Was your ancestor married in Southam, Rubgy, Dunchurch, Ufton, or another parish of Warwickshire? Search thousands of records and discover your ancestor’s marriage date, spouse’s name, and residence, as well as possibly the names of the witnesses to the marriage.
Each record includes a transcript and many will include an image of the original marriage registry. The amount of information in each transcript can differ but most will include the following:
Spouse’s marital status
Spouse’s father’s name
Spouse’s father’s occupation
By licence or banns
County and country
Archive and reference
The image can provide you additional details about your ancestor’s wedding day. Records which include an image have not transcribed the names of the witnesses and officiant, the couple’s occupations, and their fathers’ occupations. These facts will only be found in the image.
The Warwickshire Marriages are not intended to be a comprehensive collection of all the marriages in Warwickshire. For more details about what towns or villages are included, view the Warwickshire place list available in the Useful links and resources section. Within this collection, you will find records transcribed by Findmypast from the original records held at the Warwickshire County Record Office as well as transcripts created by the Birmingham and Midland Society of Genealogy & Heraldry and FamilySearch’s International Genealogical Index. The collection does include some duplication of marriage records. Both records have been retained because, in some cases, additional family history can be found in both records.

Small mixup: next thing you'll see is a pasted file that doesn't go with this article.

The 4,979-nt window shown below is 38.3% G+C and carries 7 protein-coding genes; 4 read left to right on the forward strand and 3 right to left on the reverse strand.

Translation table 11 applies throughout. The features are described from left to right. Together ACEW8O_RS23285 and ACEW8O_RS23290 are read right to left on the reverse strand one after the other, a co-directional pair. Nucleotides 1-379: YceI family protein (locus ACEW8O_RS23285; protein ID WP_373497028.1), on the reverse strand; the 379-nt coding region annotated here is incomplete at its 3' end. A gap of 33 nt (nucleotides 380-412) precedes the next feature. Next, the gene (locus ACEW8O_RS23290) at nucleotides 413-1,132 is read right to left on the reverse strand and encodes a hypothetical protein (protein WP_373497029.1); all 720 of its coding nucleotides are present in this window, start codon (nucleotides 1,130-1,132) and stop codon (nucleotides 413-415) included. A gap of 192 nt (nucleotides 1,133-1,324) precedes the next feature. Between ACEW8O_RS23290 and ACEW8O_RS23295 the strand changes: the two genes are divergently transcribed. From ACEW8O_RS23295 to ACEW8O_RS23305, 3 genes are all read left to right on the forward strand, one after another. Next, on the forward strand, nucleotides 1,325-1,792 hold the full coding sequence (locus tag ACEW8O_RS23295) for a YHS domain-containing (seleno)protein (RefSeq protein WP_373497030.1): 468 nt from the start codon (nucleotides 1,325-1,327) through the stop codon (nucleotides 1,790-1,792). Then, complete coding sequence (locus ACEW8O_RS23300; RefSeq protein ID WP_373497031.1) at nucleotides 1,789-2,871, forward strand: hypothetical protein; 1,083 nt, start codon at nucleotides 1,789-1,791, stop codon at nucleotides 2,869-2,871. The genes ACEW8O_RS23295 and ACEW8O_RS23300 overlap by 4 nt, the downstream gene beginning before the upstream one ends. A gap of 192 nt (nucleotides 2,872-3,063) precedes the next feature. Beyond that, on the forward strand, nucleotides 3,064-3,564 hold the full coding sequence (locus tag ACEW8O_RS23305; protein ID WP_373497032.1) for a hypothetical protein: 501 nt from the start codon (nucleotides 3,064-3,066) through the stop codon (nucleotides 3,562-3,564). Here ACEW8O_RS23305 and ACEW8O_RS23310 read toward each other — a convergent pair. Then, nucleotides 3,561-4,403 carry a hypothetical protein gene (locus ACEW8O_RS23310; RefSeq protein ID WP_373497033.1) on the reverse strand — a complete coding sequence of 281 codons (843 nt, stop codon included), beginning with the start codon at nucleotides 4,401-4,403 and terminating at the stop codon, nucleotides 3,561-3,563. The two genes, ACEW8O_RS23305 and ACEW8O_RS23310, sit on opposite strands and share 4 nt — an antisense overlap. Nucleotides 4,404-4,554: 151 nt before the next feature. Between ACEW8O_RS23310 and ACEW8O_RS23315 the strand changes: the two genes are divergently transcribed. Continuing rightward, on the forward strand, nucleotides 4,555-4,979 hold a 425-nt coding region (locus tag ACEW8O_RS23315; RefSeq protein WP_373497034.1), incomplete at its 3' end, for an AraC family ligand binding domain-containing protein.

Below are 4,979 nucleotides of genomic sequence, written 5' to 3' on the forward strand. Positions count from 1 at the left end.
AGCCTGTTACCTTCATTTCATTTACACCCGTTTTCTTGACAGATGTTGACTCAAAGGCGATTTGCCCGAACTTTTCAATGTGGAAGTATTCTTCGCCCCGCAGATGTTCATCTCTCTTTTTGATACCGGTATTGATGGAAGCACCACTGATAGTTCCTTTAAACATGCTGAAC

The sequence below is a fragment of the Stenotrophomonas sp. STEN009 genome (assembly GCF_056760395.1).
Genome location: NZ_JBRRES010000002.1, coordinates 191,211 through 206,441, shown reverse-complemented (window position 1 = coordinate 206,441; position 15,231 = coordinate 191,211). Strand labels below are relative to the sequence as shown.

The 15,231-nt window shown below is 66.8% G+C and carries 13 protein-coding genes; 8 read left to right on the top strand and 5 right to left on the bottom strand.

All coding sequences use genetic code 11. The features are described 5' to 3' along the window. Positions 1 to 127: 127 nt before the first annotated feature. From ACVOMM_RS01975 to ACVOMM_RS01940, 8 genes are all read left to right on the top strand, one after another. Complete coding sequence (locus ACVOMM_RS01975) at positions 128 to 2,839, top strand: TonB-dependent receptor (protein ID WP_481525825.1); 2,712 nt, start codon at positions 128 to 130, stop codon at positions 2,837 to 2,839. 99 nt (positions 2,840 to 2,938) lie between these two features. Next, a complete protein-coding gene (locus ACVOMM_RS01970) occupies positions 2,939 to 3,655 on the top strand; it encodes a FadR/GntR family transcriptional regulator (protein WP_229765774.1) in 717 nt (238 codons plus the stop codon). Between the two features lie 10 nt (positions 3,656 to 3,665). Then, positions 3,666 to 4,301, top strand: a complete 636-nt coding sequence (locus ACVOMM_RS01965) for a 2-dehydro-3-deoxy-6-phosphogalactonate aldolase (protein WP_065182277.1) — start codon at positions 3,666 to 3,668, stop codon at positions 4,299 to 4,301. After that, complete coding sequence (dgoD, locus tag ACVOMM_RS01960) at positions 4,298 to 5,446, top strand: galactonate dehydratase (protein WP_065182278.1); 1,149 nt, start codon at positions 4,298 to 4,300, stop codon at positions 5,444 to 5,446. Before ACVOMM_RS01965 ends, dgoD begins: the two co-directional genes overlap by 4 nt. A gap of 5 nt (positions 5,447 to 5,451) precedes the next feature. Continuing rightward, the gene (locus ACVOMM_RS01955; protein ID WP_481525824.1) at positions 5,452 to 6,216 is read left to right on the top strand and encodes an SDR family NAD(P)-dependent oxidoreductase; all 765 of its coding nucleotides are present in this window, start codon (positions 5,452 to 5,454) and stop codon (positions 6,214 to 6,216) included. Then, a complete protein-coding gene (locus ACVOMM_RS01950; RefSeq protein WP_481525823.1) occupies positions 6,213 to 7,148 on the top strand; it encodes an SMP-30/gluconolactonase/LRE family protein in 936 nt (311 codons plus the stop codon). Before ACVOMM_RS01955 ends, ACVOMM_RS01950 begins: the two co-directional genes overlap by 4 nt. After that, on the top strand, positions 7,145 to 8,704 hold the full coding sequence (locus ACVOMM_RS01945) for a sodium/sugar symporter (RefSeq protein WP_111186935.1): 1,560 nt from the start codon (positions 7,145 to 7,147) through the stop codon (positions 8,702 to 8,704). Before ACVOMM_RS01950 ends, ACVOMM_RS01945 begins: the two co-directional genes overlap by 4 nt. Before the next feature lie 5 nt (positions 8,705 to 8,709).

Warwickshire is in the West Midlands of England. These records show 36,436 marriages from St Mary’s in Warwick. St Mary’s is a Church of England parish and one of the largest churches in England. Founded in 1123 by Robert de Newburgh, the 2nd Earl of Warwick, St Mary’s is a collegiate church. A collegiate church observes daily worship and is maintained by a college of canons, a secular clergy. It can be presided over by a dean or provost.
The records start from 1538, the year Thomas Cromwell, the Vicar General of the newly formed Anglican Church, mandated that all parishes were to keep records of marriages, baptisms, and burials. Often these records were kept in a single book. The book was to be kept in a coffer (a small chest) and locked by two keys. One key was held by the minister and the other by the church warden. Entries were to be made every Sunday after service. If records were not kept, the church would be fined.
Many of the transcripts include details of whether the couple married by licence or banns. Marriage licences were created in the 14th century. Couples could obtain a marriage licence for a fee if they wished to waive the banns period. Along with a marriage licence fee, the couples were obligated to sign a declaration stating that there were no lawful impediments to their marriage. There are different reasons why couples married by licence instead of by banns. You can search for your ancestor’s banns record in the Warwickshire banns.